Investors should adopt an income-focused strategy in the uncertain economic landscape caused by the Covid-19 pandemic. One of the ways they can do so is via real estate investment trusts (REITs) — which are preferable to bonds — according to Ng Chze How, head of retail wealth and distribution at Manulife Investment Management (M) Bhd.
He favours REITs over bonds due to an expectation of a strong economic recovery after the Covid-19 outbreak has been contained. When that happens, the former is projected to outperform the latter.
Ng says the US Federal Reserve, European Central Bank, Bank of Japan and People’s Bank of China have announced stimulus packages amounting to US$4.4 trillion since March. These have provided strong short-term support to the global economy.
Over the longer term, Ng expects global markets and economies to rebound strongly, as seen in the one or two years after the 1997/98 Asian financial crisis and 2008 global financial crisis. REITs can provide investors with dividend yields as well as capital gains when such a rebound occurs, making them more attractive than bonds.
“I see more opportunities in REITs than bonds because of the indiscriminate selling of REITs in March and April. There is upside potential in REITs in addition to income. We are already seeing investors returning to the REIT space,” he says.
Even without capital appreciation, the yields provided by REITs in general are 1% to 2% higher than bonds, such as government securities, says Ng. “So, I would prefer REITs over bonds as the additional 1% to 2% return per year is a lot for long-term investors. You would probably still buy bonds, but it would likely be for diversification as fixed deposits are currently providing a low rate of return.”
Ng says major stock markets around the world, including in China and the US, have experienced a sharp recovery in prices since March amid weak global economic growth and corporate earnings this year. “We have seen a V-shaped recovery in several markets as investors have been positive about a rebound in the global economy. But it could develop into a W-shaped recovery [where markets fall and rise again], depending on several factors such as a potential second wave of Covid-19 infections and the production of a vaccine.”
He adds that investors should invest prudently in companies with a strong balance sheet and healthy cash flow that pay good dividends in intervals.
Ng especially likes REITs that are riding the technology trend. He points out that there has been a spike in demand for more internet data and faster internet speeds in the past three months as more people and businesses conduct their activities online.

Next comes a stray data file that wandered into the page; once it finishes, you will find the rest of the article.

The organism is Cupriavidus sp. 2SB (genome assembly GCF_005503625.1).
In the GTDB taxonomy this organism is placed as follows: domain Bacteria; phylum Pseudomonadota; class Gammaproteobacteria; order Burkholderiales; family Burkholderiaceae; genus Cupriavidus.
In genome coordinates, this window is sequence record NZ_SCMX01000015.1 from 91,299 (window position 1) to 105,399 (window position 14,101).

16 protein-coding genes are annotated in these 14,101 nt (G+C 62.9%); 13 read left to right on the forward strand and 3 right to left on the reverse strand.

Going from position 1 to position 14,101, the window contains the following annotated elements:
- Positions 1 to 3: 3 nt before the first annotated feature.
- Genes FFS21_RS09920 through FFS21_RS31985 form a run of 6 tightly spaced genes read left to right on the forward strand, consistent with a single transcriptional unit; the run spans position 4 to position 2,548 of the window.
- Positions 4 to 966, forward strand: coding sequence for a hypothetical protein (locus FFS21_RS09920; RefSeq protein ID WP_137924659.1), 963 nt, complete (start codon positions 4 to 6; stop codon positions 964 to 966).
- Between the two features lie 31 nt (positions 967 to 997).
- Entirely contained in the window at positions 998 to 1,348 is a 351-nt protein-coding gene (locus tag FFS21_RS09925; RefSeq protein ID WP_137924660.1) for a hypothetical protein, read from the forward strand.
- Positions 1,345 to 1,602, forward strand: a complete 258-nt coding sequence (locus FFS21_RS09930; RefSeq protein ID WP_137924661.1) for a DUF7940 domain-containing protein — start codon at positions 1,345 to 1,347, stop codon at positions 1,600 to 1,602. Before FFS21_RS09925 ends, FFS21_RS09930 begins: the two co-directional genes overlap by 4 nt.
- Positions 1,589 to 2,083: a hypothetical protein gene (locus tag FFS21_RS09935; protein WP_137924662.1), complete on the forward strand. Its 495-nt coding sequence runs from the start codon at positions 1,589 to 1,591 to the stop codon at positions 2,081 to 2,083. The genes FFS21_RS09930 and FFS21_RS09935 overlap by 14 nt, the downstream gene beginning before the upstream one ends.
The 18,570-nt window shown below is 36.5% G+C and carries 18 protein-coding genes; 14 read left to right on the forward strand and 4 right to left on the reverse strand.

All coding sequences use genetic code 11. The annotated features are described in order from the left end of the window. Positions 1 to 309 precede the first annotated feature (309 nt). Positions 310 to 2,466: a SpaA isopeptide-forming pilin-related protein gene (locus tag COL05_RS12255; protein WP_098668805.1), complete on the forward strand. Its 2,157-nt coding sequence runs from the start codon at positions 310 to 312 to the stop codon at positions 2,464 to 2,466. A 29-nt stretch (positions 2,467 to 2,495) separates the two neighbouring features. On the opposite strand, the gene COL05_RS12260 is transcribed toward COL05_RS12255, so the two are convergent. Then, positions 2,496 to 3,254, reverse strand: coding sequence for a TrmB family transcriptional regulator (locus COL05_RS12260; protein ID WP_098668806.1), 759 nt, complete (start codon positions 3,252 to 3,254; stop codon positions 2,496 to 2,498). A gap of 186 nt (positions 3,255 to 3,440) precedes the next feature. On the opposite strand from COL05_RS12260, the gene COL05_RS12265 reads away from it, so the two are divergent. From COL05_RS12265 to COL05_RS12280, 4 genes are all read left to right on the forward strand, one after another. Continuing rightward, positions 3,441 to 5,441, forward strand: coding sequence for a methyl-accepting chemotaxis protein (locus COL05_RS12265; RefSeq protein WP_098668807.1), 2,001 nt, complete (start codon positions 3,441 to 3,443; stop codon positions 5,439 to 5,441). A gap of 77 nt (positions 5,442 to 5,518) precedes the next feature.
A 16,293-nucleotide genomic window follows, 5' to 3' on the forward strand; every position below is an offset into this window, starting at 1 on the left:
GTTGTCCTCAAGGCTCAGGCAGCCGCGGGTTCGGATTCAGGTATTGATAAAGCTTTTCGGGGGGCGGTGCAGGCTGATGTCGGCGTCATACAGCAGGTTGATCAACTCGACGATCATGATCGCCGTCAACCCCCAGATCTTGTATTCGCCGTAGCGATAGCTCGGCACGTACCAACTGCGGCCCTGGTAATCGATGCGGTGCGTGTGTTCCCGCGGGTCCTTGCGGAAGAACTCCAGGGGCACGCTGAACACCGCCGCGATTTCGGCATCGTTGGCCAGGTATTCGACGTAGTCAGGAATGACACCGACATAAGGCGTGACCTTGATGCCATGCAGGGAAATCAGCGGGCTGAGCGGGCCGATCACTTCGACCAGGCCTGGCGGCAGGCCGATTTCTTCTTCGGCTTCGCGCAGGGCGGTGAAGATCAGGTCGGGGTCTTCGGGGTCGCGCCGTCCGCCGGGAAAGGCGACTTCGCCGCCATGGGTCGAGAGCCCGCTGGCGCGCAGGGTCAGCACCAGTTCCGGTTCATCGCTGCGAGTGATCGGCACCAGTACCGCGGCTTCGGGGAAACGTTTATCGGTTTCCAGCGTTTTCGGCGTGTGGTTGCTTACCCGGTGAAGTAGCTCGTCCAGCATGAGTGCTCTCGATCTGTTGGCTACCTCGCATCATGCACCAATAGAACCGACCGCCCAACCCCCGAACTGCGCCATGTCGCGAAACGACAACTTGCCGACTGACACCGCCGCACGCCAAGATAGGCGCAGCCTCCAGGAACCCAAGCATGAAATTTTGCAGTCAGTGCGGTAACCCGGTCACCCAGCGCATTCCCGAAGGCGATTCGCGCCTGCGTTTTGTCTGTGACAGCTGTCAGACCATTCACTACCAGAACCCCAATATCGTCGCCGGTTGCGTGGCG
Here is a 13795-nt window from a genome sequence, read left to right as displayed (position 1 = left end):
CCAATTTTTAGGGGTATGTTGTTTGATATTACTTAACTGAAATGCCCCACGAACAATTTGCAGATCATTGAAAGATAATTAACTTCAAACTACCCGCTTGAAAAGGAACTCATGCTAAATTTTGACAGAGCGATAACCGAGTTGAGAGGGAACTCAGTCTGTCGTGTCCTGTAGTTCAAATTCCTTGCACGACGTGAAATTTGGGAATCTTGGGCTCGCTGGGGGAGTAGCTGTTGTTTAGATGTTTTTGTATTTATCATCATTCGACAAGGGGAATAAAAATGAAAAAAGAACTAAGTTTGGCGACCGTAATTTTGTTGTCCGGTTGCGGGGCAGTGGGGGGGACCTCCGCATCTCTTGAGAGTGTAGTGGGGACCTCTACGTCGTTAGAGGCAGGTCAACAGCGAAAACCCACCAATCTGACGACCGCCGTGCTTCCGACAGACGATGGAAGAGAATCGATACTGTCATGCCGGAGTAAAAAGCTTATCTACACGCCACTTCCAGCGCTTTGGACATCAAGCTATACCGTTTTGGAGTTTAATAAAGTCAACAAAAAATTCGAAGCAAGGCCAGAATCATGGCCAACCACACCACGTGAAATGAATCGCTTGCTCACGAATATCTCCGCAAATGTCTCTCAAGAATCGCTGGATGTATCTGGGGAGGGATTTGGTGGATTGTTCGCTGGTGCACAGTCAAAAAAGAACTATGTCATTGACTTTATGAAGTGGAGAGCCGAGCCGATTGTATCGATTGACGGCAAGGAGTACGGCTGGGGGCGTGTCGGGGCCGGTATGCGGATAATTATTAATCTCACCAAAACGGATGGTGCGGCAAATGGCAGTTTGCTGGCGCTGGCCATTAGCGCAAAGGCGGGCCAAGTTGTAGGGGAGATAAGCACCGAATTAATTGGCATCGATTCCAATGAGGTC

REITs that are involved in telecommunications towers are beneficiaries of such a trend, says Ng. One such REIT is the American Tower Corp, which is listed on the New York Stock Exchange (NYSE). The company also owns and operates wireless and broadcast communications infrastructure in 19 countries.
As at July 6, the REIT was trading at US$264.21 per share, with a dividend yield of 1.67%. It had a price-earnings ratio (PER) and price-to-book ratio (P/B) of 60 and 32 times respectively, according to Bloomberg.
Crown Castle International Corp — one of the largest providers of shared communications infrastructure in the US, with more than 40,000 cell towers and about 70,000 route miles of fibre — is another good example, says Ng. The NYSE-listed counter was trading at US$170.12 per share, with a dividend yield of 2.81% (as at July 6). It had a PER and P/B of 87 and about 8 times respectively.
“In addition, these REITs could benefit from the 5G trend that has yet to take off globally,” he says.
REITs that own strategically located logistic warehouses and healthcare real estate are also poised to benefit from the rising e-commerce and healthcare trends due to the Covid-19 pandemic, says Ng. On the home front, he favours industrial REITs that own strategically located logistic warehouses over retail-focused REITs as the former could benefit from the growing e-commerce trend.
Manulife Investment Management has two REIT funds — the Manulife Investment Asia-Pacific REIT Fund and Manulife Shariah Global REIT Fund. Ng says these funds only invest a small part of their portfolio in local REITs. Nevertheless, investors should be able to spot some gems in the local REIT space.
“There are different types of retail REITs locally. Some house more luxury brands and their businesses are more heavily dependent on tourists, while others house grocery shops, restaurants and brands that are frequented by the locals and have become a necessity to them. The latter has been less impacted by Covid-19 and can be traded at attractive prices,” he says.
As for other types of investments, Ng has noticed that more investors are favouring gold. However, he does not think the precious metal is attractive at its current price of US$1,730 per ounce.
Ng points out that gold was trading at an all-time high of about US$1,900 per ounce after the 2008 global financial crisis. But it quickly fell to around US$1,200 in the subsequent years.
“Based on such a historical performance, you have an upside of about 10% and a downside of about 31% [if you buy gold at US$1,730 per ounce]. Your downside is much more significant,” he says.
“To me, investors should buy gold only if they are investing for the long term or are actively trading it. However, the latter is not what I would advocate.”
Ng reminds investors to be disciplined when it comes to investing their money during volatile times. They should also manage their savings and spending more carefully than before.
“More importantly, they should stay focused and invested throughout market cycles. History has shown time and again that to stay invested is better than timing the market. You can never time the market,” he says.